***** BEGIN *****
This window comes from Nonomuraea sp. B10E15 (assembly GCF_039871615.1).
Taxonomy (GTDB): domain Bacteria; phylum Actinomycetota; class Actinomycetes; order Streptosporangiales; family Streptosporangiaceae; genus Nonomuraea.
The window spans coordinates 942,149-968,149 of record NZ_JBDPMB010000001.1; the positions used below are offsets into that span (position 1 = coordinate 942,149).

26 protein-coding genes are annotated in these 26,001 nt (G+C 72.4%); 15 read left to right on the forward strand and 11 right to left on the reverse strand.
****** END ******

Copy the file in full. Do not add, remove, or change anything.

This window comes from Nonomuraea sp. B10E15 (assembly GCF_039871615.1).
Taxonomy (GTDB): domain Bacteria; phylum Actinomycetota; class Actinomycetes; order Streptosporangiales; family Streptosporangiaceae; genus Nonomuraea.
The window spans coordinates 942,149-968,149 of record NZ_JBDPMB010000001.1; the positions used below are offsets into that span (position 1 = coordinate 942,149).

26 protein-coding genes are annotated in these 26,001 nt (G+C 72.4%); 15 read left to right on the forward strand and 11 right to left on the reverse strand.